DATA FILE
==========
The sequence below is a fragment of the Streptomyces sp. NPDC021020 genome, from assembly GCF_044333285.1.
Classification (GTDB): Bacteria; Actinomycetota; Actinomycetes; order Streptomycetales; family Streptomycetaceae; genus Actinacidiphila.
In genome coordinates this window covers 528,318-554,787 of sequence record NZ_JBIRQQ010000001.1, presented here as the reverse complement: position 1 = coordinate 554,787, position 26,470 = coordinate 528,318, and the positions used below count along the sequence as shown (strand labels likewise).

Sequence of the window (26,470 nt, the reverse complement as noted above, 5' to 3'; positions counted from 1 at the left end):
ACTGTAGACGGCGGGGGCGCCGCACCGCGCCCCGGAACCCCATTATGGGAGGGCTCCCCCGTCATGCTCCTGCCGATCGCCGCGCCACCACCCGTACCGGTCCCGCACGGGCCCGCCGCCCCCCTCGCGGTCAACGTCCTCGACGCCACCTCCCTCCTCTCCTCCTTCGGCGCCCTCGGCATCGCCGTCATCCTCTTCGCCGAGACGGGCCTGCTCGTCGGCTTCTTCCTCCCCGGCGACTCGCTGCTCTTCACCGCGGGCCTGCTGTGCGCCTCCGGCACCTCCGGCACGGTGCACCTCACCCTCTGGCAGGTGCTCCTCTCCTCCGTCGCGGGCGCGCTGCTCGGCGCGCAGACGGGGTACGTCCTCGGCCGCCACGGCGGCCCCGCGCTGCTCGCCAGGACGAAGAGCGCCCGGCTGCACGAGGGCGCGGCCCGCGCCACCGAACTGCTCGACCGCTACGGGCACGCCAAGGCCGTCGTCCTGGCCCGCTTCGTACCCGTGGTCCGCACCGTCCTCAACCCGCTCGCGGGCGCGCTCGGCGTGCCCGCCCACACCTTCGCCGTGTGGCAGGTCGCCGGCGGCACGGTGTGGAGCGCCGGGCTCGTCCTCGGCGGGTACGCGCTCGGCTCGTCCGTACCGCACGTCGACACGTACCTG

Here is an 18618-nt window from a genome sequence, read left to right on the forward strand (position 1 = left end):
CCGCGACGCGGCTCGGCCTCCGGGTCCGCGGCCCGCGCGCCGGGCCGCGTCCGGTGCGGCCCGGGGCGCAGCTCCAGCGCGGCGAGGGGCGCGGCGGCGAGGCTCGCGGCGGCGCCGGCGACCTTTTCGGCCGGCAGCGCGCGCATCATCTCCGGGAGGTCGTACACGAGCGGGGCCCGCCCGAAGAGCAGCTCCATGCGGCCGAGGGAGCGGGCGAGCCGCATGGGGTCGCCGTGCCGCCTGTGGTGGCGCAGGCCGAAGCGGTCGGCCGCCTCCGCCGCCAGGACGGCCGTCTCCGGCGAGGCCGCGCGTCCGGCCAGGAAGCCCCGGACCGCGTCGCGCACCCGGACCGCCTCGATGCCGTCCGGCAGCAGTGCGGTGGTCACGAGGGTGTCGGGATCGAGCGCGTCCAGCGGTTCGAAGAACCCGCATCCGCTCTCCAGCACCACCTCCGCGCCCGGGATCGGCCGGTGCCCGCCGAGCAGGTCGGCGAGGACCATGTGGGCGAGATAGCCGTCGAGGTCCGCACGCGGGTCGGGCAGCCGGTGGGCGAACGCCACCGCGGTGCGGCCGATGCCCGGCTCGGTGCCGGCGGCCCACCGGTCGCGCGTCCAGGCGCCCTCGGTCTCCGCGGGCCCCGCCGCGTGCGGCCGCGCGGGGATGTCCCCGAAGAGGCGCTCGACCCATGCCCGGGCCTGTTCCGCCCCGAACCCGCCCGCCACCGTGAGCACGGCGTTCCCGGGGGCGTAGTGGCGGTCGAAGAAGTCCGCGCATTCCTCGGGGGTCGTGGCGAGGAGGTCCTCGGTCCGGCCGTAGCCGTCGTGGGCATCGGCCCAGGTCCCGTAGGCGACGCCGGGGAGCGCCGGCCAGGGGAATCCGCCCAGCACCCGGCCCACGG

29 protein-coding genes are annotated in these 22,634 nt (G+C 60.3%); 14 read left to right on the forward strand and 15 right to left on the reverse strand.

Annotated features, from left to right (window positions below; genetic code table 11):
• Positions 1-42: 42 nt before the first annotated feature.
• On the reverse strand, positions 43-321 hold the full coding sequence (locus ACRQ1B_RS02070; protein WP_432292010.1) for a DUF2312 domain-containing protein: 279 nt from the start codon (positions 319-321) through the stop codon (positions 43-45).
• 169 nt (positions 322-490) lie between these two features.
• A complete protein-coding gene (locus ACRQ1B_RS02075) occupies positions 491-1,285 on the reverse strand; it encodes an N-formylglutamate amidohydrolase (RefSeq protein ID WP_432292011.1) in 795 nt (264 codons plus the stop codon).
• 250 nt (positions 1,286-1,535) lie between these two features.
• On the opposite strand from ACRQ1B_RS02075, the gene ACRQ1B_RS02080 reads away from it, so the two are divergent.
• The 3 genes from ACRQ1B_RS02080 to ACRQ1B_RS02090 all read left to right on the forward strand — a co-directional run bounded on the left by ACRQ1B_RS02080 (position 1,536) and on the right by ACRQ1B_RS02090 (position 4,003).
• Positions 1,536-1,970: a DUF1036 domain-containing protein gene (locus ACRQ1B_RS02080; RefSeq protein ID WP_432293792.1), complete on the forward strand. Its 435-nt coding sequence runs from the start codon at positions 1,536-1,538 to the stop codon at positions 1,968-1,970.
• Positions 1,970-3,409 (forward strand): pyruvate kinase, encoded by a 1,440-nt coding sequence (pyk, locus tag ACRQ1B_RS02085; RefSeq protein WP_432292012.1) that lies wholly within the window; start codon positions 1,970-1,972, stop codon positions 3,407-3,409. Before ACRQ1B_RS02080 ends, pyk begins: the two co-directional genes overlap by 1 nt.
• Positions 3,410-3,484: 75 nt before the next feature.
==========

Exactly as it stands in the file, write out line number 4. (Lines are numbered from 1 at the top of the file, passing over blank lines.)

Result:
Sequence of the window (26,470 nt, the reverse complement as noted above, 5' to 3'; positions counted from 1 at the left end):